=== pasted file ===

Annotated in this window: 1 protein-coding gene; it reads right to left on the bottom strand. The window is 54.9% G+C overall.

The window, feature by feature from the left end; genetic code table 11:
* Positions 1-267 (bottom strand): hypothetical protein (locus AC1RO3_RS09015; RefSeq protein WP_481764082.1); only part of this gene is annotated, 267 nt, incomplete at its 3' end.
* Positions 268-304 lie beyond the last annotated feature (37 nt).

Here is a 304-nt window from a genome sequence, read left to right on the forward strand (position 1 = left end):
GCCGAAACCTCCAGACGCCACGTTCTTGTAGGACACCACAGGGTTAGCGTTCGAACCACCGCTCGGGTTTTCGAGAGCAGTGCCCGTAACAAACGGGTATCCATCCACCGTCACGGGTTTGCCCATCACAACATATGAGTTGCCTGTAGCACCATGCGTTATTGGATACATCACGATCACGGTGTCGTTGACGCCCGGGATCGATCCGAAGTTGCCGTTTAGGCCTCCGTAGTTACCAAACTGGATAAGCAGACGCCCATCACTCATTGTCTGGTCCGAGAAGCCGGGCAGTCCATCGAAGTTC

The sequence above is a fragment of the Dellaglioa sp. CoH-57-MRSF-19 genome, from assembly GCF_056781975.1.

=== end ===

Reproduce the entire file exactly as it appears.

Annotated in this window: 1 protein-coding gene; it reads right to left on the bottom strand. The window is 54.9% G+C overall.

The window, feature by feature from the left end; genetic code table 11:
* Positions 1-267 (bottom strand): hypothetical protein (locus AC1RO3_RS09015; RefSeq protein WP_481764082.1); only part of this gene is annotated, 267 nt, incomplete at its 3' end.
* Positions 268-304 lie beyond the last annotated feature (37 nt).

Here is a 304-nt window from a genome sequence, read left to right on the forward strand (position 1 = left end):
GCCGAAACCTCCAGACGCCACGTTCTTGTAGGACACCACAGGGTTAGCGTTCGAACCACCGCTCGGGTTTTCGAGAGCAGTGCCCGTAACAAACGGGTATCCATCCACCGTCACGGGTTTGCCCATCACAACATATGAGTTGCCTGTAGCACCATGCGTTATTGGATACATCACGATCACGGTGTCGTTGACGCCCGGGATCGATCCGAAGTTGCCGTTTAGGCCTCCGTAGTTACCAAACTGGATAAGCAGACGCCCATCACTCATTGTCTGGTCCGAGAAGCCGGGCAGTCCATCGAAGTTC

The sequence above is a fragment of the Dellaglioa sp. CoH-57-MRSF-19 genome, from assembly GCF_056781975.1.